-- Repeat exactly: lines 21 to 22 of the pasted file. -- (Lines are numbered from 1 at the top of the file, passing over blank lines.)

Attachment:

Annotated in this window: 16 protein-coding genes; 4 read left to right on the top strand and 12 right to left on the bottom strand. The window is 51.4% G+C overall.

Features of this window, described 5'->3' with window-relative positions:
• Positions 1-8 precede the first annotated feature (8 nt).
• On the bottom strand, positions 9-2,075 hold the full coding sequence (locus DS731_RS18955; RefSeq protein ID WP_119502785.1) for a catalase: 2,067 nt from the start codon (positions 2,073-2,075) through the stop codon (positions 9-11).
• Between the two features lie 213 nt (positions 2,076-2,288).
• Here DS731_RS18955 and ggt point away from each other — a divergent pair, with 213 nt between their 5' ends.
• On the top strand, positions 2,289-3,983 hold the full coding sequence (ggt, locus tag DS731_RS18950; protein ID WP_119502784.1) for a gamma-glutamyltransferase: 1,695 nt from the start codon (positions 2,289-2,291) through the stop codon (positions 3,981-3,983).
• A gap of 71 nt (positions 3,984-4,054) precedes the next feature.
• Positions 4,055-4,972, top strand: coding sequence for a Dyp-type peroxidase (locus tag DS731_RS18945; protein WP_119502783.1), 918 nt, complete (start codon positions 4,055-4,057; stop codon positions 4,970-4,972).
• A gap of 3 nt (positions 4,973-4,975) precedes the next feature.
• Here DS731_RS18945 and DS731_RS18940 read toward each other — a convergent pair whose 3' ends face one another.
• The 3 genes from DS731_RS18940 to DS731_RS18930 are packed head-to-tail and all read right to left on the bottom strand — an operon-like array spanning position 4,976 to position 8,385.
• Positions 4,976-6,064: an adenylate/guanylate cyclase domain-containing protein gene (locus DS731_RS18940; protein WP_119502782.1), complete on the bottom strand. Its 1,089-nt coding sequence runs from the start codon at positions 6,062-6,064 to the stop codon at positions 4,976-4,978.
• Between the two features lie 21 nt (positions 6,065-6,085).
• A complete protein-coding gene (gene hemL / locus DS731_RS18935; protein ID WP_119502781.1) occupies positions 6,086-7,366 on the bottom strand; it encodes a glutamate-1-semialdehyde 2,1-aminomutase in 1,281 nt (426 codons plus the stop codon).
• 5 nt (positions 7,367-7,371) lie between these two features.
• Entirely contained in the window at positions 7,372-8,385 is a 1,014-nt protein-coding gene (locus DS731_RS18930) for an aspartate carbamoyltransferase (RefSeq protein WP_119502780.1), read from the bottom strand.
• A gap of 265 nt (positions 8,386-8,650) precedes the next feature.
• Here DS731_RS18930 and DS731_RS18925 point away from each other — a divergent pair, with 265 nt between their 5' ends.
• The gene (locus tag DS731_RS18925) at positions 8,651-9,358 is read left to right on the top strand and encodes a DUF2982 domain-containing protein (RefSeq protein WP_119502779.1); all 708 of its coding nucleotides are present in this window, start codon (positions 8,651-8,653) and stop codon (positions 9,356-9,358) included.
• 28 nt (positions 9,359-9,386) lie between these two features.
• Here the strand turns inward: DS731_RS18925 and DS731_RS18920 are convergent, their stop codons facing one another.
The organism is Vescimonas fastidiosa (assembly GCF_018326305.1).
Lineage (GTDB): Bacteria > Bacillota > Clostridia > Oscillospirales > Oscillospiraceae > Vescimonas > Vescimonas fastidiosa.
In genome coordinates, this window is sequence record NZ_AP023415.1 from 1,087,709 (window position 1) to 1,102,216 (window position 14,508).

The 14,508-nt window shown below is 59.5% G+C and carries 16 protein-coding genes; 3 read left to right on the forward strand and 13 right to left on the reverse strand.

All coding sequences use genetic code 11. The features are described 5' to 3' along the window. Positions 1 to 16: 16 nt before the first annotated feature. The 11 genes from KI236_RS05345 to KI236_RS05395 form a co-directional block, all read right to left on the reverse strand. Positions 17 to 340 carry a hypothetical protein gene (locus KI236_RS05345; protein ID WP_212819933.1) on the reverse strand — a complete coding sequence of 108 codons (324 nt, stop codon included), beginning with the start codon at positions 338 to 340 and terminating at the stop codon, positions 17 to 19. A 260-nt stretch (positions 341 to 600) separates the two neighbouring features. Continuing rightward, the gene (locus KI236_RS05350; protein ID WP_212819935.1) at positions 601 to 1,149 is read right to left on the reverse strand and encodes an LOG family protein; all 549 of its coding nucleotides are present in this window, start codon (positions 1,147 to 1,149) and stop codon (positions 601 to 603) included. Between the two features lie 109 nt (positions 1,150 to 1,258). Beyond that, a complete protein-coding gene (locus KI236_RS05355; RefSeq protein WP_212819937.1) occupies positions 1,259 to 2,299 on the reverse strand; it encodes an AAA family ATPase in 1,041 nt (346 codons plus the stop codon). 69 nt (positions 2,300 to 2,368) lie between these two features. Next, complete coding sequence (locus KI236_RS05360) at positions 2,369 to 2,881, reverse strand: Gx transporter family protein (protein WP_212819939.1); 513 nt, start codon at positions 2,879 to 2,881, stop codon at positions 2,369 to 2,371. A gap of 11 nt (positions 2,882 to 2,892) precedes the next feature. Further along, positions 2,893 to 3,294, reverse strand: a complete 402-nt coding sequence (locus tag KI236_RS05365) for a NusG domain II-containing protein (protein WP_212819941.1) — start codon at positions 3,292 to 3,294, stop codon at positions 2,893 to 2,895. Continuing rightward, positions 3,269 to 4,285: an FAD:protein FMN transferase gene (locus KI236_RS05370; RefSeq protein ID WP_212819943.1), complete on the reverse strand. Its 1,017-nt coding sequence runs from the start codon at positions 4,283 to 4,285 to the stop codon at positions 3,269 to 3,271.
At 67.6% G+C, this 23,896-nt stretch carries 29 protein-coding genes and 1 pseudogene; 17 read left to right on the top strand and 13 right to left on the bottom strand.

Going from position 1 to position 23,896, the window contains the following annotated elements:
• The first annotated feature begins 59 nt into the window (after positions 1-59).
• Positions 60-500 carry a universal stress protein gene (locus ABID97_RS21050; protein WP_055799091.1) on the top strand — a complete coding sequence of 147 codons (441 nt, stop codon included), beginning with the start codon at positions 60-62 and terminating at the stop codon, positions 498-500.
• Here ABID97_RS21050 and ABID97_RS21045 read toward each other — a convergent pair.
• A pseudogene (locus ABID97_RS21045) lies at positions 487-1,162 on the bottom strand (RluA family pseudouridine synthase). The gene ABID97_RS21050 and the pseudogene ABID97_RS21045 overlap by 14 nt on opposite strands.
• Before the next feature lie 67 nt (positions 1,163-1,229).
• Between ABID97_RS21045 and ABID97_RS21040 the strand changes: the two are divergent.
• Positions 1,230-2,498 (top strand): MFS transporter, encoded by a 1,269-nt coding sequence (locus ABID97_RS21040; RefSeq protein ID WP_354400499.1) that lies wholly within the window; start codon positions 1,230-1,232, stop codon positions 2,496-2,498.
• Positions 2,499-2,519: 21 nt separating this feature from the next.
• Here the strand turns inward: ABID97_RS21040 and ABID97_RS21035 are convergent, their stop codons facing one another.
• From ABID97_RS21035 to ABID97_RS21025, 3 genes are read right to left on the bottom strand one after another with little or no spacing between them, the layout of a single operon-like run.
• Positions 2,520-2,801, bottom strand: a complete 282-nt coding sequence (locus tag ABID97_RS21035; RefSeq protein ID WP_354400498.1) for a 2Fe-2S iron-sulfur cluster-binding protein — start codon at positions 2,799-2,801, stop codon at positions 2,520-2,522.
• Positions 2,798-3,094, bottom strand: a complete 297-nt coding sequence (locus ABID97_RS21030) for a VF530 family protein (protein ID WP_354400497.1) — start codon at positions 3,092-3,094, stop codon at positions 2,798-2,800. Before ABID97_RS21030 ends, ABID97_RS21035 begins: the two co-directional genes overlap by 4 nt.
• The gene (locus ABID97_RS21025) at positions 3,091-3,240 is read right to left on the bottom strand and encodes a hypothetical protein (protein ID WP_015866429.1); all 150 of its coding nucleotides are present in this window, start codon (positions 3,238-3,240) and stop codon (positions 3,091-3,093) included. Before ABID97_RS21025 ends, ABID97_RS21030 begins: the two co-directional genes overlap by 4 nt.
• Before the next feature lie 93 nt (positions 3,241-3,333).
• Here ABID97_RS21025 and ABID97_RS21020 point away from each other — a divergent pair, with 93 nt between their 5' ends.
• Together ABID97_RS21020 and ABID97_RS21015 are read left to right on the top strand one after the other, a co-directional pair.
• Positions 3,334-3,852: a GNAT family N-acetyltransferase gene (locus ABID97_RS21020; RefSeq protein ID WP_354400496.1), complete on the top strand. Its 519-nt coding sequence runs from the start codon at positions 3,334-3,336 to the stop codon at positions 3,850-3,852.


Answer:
• 28 nt (positions 9,359-9,386) lie between these two features.
• Here the strand turns inward: DS731_RS18925 and DS731_RS18920 are convergent, their stop codons facing one another.